As we have gathered for this anniversary meeting to celebrate 70 years of this Council, I wish to extend our sincere gratitude to all those who have fought devotedly and uncompromisingly for human rights, the rule of law and social cohesion in Europe, for the principles enshrined in the Council of Europe’s Statute.
We pay particular tribute to those whose struggle has changed the Old Continent for good: to ordinary Europeans, the peoples of the Central and Eastern Europe, who attained independence and freedom, and made the evil empire fall. Who woke up the Council from hibernation in the late 80s.
It is ordinary people in the streets of Kyiv, Riga, Tallinn, Tbilisi, Vilnius and - before that - Gdansk, Prague and Bucharest, who won that freedom.
And not the USSR who let them become free, as Mr Gorbachev insisted in his Strasbourg speech in October 2009, on the occasion of the Council’s 60th Anniversary.
One year after the Kremlin’s aggression against Georgia, he lamented in Strasbourg that Russia was suspected of ill intentions, aggressive and imperial designs Time has shown – that’s exactly the case.
Today, we also honour those who - throughout the challenging 90s - extended their earnest assistance and support to newly free nations so that they fully benefit from the unique acquis of the Council of Europe. This helping hand greatly facilitated their integration into NATO and the European Union.
That same European Union that looks to the Council of Europe for human rights standards.
There are some who insist that we should accept a new reality in Europe. But we will never accept a reality where Russia is trampling upon each and every obligation and commitment, upon the rule of law as such.
The new reality lies in the need to find a way to restore the rules based order in Europe.
Regretfully, what we see today is the result of a steady process of renouncing the Council of Europe’s established standards for the sake of immediate political considerations.
Right in the middle of a brutal war in Chechnya, Russia was invited to join the Council of Europe.
Russia was quickly forgiven for tens of thousands dead – its own citizens – and whole cities and towns bombed to the ground.
Back then, Kremlin essentially received a carte blanche for its criminal policies as an attachment to the invitation to join the Council of Europe.
And today, why does it still come as a surprise that there is no proper reaction to 13 thousand killed and 1.5 million displaced Ukrainians?
And yet I call on Ukrainians, Georgians, Latvians, Lithuanians, Estonians and other freedom-loving Europeans not to get disappointed with the current political trends in the Council of Europe.
Our Council is not about European politicians and politics. What may seem politically expedient today will be washed away from the shores of Europe tomorrow.
Nor is it necessarily about political declarations that we so often adopt on various occasions.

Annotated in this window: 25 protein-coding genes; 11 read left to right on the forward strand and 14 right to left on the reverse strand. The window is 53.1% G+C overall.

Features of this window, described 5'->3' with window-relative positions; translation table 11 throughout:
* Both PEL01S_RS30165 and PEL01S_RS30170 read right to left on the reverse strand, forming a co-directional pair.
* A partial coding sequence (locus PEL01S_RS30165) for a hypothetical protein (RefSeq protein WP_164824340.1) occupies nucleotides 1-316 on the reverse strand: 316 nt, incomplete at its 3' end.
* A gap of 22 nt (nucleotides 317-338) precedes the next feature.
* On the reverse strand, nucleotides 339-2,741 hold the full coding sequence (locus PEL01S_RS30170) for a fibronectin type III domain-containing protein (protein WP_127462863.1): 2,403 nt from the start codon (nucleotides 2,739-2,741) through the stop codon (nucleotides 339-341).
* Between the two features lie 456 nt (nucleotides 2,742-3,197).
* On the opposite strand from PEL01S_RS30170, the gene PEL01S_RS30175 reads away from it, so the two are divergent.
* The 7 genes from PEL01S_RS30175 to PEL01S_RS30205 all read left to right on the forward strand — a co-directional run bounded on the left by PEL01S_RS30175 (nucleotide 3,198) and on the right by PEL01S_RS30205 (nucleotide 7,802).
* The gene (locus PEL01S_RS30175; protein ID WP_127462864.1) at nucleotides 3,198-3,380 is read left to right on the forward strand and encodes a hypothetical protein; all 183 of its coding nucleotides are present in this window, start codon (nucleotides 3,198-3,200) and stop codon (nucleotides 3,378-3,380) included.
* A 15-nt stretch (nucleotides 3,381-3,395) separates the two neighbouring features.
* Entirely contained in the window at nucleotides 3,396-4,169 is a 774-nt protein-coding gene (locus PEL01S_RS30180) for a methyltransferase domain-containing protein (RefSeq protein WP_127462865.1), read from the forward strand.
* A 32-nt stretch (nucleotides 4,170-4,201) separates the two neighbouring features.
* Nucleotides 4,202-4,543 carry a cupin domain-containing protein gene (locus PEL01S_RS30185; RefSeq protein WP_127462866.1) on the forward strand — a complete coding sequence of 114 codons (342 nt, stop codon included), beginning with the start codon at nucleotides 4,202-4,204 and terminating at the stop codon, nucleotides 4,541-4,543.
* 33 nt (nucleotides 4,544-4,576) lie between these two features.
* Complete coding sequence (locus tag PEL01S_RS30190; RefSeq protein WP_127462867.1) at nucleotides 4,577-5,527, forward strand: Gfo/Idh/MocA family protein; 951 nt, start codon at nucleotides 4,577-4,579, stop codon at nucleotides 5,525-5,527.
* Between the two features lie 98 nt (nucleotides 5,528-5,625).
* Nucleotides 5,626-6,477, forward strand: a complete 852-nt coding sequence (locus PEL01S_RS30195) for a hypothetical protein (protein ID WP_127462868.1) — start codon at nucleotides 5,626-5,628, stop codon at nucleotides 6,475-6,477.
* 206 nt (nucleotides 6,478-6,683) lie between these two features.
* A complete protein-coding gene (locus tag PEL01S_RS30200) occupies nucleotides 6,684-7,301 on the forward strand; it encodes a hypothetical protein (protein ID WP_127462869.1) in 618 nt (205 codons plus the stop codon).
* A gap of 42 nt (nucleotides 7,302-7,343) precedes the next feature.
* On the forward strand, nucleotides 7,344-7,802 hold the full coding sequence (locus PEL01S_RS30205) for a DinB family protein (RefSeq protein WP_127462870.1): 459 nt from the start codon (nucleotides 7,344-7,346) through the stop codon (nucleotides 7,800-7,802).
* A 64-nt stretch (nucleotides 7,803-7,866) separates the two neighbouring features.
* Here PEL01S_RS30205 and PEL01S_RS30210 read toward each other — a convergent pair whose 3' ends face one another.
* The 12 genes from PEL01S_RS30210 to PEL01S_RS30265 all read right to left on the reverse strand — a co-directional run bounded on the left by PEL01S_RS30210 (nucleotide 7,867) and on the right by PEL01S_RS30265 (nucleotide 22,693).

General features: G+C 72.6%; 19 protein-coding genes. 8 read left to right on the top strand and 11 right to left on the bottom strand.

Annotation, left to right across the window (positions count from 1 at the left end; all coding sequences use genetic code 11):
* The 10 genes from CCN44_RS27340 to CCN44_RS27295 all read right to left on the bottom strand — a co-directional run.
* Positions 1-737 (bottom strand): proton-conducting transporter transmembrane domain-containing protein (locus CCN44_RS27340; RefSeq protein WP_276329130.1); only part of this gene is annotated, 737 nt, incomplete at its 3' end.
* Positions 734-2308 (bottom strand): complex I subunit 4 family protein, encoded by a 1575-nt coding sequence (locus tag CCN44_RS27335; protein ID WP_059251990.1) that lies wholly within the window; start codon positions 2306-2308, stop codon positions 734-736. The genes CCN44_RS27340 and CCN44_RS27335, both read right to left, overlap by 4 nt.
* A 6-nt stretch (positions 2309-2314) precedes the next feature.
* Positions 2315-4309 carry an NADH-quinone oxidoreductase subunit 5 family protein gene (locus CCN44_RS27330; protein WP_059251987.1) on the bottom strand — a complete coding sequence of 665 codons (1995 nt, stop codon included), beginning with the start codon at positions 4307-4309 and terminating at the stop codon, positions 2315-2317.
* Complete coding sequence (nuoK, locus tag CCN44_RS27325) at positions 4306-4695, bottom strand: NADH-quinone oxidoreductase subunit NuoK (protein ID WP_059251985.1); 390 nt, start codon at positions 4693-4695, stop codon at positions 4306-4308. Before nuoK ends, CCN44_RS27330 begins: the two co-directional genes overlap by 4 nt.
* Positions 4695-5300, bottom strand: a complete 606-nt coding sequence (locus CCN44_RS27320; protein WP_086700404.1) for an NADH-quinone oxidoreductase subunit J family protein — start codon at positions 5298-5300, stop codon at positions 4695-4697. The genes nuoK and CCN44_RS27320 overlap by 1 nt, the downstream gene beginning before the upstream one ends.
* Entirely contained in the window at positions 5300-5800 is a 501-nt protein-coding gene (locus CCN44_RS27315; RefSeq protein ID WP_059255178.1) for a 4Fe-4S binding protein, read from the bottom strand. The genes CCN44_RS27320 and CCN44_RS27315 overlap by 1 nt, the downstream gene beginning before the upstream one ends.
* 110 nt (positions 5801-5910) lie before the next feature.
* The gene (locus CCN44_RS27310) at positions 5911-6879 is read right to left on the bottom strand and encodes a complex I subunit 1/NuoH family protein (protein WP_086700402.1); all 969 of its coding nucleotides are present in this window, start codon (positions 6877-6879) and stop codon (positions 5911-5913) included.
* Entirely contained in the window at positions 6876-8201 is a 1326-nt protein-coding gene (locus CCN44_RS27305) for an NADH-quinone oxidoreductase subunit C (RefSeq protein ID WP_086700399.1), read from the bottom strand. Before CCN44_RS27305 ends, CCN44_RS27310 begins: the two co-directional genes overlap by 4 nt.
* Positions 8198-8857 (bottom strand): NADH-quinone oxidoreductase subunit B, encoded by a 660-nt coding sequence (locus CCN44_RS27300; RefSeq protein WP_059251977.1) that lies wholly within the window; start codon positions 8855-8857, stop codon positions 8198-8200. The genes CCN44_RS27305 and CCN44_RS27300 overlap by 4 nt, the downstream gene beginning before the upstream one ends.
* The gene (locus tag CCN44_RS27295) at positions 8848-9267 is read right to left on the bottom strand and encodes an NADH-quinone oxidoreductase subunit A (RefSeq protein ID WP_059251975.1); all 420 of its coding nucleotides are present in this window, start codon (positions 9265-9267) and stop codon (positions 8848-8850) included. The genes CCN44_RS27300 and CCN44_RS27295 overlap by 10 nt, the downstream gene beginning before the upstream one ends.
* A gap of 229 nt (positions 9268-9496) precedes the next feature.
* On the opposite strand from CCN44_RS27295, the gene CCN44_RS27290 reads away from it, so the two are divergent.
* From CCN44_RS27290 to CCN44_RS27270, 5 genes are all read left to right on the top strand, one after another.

Or about gratifying rhetoric on values or apt quotations from founding fathers or philosophers of the past.
The Council of Europe is about values ingrained in the unique body of conventions and documents. Not the party manifestos. They are the spirit and letter, ratified by national parliaments, thus part of national legal systems.
Ordinary Europeans - Ukrainians, Georgians, Latvians, Lithuanians, Estonians – are standing on a solid moral ground. After their struggle for freedom, independence and democracy nobody in Europe has a right to vainly moralize or lecture them.
Ukraine remains committed to the norms and standards that lie at the heart of the Council of Europe. And we expect the same from those who currently do not.
From now on, we will approach our participation in the Council of Europe in a pragmatic and no-nonsense manner. We will continue to do our job in addressing the challenges. And we will continue to disagree with the moves that have nothing to do with human rights protection, but only serve the political interests under the disguise of “human rights protection”.
We take note of the priorities of the incoming French Chairmanship, which embrace many important issues. We stand ready to support the efforts aimed at achieving real progress in promoting human rights standards.
In Strasbourg and in Helsinki Ukraine mindfully votes against the decision designed to waive all responsibilities and duties of the Russian Federation as a member of this Organization. Because we believe that this decision does not serve the goal of addressing the current crisis in the Council. On the contrary, it shakes the very foundations of the Council.
Since January 2016, when all sanctions against the Russian Federation at the PACE expired, Russia by its own choice until today has been refusing to return to the Assembly. All these years Russia has been financially blackmailing the Organization.
It appears to be an effective tactics, as some may interpret today’s decision in Moscow.
Yet, although the sanctions expired, nobody can remove legal standards and obligations and the decisions on Russia’s need to comply with the demands of the Committee of Ministers and the Parliamentary Assembly.
Now the Deputies shall design a complementary mechanism “without prejudice to other existing procedures, including the activities of the Parliamentary Assembly and conventional control bodies”, as stated in 1994 Declaration on compliance with commitments.
Ukraine will insist that this is the only rightful way to implement the decision, as 1994 Declaration remains valid, as does the European Convention of Human Rights.
And like the European Convention it is among building blocks of democracy.
And democracy, as Secretary General said yesterday, “is not a rule of majority, but the rule of majority within certain rules”.
I hope that in 12 months when we meet at the next ministerial in Georgia we will be able to truly celebrate the triumph of democracy and values, laid in the foundations of the Council of Europe.